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IIHS 2016 EV/Hybrid Crash Tests - Video

Discussion in 'Model S' started by K-MTG, Jan 31, 2017.

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  1. 182RG

    182RG Free The Service Manuals From Tyranny

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    You can get Automatic Emergency Braking on a Hyundai, Chevrolet, Toyota, Subaru, Nissan, Mazda, Chrysler, VW......you get the picture.
     
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  2. michaelwb

    michaelwb Member

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    Posted this in the other thread; basically there were a series of improvements made in 2016 to improve IIHS crash performance:

    Tesla & BMW Fall Short in IIHS Safety Tests

    "Improvements over time: Today we learn that Tesla made changes in 2016 to improve IIHS test performance. Models built after August 2016 have improved head restraints. Models built after September 2016 have redesigned curtain airbags for improved small overlap performance. Models built after October 2016 have reinforced B-pillars and roofrails, as well as deployment guides for the side curtain airbags, for improved side impact protection and roof strength."
     
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  3. Gwgan

    Gwgan Almost a wagon

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  4. maxell2hd

    maxell2hd Member

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    #24 maxell2hd, Feb 1, 2017
    Last edited: Feb 1, 2017
    Yes the IIHS does test it and you can read the crush performance on their website. The earlier report of a machine breaking looks to be an exaggeration given the good but not exceptional score.
     
  5. Snowstorm

    Snowstorm Active Member

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    I am disappointed about the headlight performance. Why does it take IIHS to test this for Tesla to make improvement? These headlights are not new and inadequacies in performance should be noted during vendor / prototype evaluation. Paying $100k+ for a vehicle where a basic component under-performs is disappointing. I have a 90D that is about to enter production next week, I wonder if I can get it delayed by a couple of months so this can be sorted out first.
     
  6. Gizmotoy

    Gizmotoy Active Member

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    Maybe someone knows for sure, but it's my understanding that there have been B pillar changes between that original test and this one. It was one of the few components made of steel, so could have been a candidate for weight reduction if they thought they could do so without sacrificing strength.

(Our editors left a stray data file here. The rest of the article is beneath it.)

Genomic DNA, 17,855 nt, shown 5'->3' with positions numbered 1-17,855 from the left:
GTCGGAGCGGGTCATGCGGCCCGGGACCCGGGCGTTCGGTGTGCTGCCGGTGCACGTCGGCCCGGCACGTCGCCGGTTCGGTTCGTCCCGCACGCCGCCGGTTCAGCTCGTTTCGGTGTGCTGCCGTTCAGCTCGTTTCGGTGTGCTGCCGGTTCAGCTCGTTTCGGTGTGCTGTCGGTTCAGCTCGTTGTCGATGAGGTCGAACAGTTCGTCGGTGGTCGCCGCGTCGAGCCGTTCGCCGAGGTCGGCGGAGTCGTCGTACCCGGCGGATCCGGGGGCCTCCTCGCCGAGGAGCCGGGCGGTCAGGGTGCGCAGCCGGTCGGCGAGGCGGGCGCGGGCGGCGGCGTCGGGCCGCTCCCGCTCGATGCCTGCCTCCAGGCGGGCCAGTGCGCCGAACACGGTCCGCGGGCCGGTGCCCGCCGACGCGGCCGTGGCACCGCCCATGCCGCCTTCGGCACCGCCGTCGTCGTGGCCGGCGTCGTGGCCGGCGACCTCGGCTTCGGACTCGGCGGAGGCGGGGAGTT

7. yesup

    yesup Member

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    This should not be too surprising once Tesla decided to save some money to go with LED reflectors design rather than LED projectors for the headlights.

    LEDs are not necessarily better than HID, and projectors are not always better than reflectors. But in tight spots and very small space for each light element as in Tesla headlights design, projectors would give you much better light control than reflectors.

    Seriously, if Toyota Corolla can put a LED projector as standard equipment in a $20k car, Tesla has no excuse not to use one in a $100+ car.
    And yes, the Toyota Corolla single LED projector performed better than the Tesla LED matrix reflectors.
     
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  8. K-MTG

    K-MTG Sunshade Captain of TMC

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    Will the X ever be tested? Elon said it should be the safest SUV?
     
  9. gghahram

    gghahram Member

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    I was seriously considering ordering an x but will hold off for now until everything has been worked out.
     
  10. Snowstorm

    Snowstorm Active Member

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    What do we think the chances of an after delivery retrofit or upgrade would be? Have this happened in the history of automobiles before? I would gladly pay for a reasonable cost upgrade, or else I may have to forfeit my deposit and not take delivery
     
  11. oktane

    oktane Active Member